Government urged to consider breastfeeding as social mobility measure 10 October 2011
This week ISER researchers will tell an audience of policy makers, health practitioners and charities that their research indicates that the length of time a child is breastfeed has a positive and measurable impact on its health, cognition and behaviour.
The findings suggest that policy should focus on long term support for breastfeeding mothers to increase the numbers of babies that are exclusively breastfeed for up to six months. The team will also argue that initiation and duration of breastfeeding should be included as a measure in the Government’s social mobility strategy, which is currently in its consultation phase.
A special event at the British Academy on Wednesday will be chaired by Dr Miriam Stoppard, one of the UK’s best known health and childcare experts. The keynote speaker is Daniel Poulter MP, a practising doctor and chair of the All Party Group on Maternity. Dr Poulter will explore the successful increase in breastfeeding initiation rates across the UK over the last decade, and what changes in the Health and Social Care Bill could mean for breastfeeding support going forward.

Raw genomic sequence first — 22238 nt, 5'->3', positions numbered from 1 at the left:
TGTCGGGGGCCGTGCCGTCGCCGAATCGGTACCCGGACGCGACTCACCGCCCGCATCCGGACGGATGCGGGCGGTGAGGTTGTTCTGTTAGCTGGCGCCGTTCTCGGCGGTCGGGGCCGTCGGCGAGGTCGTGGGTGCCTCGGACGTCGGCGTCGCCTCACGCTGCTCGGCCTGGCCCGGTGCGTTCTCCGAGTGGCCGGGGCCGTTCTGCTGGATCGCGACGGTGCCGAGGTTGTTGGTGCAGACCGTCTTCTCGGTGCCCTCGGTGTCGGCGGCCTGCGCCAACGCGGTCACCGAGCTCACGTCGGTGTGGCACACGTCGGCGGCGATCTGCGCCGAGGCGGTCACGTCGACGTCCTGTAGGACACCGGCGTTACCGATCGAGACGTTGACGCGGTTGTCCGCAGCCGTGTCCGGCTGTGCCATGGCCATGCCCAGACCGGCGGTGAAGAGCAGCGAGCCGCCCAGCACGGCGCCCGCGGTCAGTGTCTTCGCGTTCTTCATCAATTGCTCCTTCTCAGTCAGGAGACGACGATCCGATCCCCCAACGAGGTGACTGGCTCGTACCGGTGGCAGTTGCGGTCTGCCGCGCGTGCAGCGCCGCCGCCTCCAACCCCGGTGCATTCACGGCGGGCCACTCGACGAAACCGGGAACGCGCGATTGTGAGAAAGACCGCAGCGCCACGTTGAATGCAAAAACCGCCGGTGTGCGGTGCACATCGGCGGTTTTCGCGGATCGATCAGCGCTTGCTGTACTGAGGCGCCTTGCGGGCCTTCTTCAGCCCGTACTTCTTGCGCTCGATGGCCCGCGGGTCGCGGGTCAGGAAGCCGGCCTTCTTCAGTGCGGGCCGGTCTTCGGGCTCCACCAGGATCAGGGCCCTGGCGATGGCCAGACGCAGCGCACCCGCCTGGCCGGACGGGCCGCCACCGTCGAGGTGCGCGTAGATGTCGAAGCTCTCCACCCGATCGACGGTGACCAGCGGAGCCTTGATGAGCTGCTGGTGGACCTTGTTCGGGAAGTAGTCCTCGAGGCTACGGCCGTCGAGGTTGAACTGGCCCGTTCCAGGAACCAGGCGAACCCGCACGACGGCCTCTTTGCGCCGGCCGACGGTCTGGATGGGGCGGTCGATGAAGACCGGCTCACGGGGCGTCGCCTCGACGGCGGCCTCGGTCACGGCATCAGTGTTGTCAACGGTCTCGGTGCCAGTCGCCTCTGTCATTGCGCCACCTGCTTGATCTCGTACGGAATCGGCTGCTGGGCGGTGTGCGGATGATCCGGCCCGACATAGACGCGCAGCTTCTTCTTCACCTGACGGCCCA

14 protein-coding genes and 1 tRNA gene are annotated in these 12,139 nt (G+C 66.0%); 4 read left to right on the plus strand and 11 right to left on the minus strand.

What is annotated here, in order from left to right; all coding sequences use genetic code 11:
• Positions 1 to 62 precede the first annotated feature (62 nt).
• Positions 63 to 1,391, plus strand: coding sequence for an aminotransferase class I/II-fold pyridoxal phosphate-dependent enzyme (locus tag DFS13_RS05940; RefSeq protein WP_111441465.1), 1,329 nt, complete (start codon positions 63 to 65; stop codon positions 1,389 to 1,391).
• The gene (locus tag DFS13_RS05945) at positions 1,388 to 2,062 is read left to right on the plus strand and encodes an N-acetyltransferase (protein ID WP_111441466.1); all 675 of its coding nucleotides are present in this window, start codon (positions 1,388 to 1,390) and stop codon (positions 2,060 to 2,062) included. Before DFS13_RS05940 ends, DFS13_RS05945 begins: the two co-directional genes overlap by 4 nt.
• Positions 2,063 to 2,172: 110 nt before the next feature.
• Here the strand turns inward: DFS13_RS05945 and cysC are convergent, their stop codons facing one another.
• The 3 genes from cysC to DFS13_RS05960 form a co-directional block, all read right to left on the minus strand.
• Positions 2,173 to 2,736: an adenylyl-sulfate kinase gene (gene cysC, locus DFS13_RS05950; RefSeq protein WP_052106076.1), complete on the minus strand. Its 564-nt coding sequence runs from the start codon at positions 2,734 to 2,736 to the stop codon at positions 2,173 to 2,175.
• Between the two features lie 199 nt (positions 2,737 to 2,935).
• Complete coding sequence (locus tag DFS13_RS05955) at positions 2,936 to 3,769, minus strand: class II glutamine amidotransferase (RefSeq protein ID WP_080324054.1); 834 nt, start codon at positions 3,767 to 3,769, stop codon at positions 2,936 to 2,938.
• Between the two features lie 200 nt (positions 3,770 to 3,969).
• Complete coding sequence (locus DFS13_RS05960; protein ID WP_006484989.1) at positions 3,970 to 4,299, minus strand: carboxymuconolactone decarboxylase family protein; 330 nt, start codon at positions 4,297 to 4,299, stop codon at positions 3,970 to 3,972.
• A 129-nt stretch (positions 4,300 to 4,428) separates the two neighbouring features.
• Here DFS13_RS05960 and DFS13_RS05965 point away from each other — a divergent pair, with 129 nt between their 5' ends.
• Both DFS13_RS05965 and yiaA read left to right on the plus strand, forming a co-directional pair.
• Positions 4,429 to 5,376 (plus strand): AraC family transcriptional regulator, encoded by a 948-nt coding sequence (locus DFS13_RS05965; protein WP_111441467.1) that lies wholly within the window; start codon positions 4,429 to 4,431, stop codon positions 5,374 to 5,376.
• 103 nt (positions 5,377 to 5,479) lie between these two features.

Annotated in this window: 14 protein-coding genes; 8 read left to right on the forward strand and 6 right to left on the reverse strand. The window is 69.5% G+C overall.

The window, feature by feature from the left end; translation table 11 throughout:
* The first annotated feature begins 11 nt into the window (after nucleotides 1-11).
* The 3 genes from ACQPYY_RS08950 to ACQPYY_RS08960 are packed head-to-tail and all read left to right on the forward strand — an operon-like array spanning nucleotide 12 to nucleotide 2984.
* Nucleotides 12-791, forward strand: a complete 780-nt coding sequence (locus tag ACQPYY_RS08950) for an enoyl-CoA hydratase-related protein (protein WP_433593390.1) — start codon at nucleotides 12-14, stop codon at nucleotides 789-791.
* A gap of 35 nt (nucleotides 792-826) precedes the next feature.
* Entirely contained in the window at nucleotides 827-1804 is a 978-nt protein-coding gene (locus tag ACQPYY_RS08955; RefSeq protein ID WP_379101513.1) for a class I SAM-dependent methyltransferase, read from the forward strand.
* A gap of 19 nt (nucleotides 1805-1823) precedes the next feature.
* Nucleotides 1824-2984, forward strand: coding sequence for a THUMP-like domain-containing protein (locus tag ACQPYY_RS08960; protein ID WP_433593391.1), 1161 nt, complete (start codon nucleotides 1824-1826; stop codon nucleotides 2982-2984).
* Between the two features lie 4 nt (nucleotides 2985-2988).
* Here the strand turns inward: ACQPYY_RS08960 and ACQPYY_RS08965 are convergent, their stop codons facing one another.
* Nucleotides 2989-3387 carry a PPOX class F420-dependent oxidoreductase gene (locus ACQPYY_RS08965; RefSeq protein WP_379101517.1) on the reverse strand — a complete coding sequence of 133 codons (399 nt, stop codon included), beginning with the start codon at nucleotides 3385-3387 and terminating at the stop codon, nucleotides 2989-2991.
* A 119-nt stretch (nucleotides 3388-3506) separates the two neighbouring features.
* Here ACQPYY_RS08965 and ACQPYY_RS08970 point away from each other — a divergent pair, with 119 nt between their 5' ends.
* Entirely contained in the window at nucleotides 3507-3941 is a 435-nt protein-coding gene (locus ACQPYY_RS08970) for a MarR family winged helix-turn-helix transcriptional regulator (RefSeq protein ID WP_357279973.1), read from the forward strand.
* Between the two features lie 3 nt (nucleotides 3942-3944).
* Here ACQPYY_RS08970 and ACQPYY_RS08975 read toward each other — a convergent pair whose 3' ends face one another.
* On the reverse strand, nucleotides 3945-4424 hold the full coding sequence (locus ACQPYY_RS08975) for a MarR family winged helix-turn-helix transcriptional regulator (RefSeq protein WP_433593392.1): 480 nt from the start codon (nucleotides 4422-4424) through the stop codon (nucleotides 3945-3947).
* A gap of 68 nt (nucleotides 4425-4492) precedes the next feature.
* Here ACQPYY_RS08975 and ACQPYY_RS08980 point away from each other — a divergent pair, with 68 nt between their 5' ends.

Four ISER researchers will be presenting their research findings:
- Dr Emilia Del Bono, principal investigator of an ESRC-funded research project into breastfeeding and its impact on children, mother’s and employers, will present findings on the Baby Friendly Initiative and how it has helped to increase breastfeeding initiation rates among those mothers least likely to breastfeed their children
- Professor Amanda Sacker will show findings that suggest that breastfeeding can protect against infections in infants that might lead to hospitalisation (i.e. diarrhoea and lower respiratory tract infections
- Professor Yvonne Kelly will present results from a project that explores whether there is a link between breastfeeding and parent-reported socio-emotional difficulties in 5 year olds
- Dr Maria Iacovou will explore findings on breastfeeding and cognitive development and will conclude by explaining the problems inherent in looking for a causal link between breastfeeding and later life outcomes
The presentations will be followed by a panel discussion involving Dr Emilia Del Bono, Belinda Phipps, CEO of the National Childbirth Trust, Janet Fyle Professional Policy Advisor for the Royal College of Midwives and Alison Baum, CEO of Best Beginnings.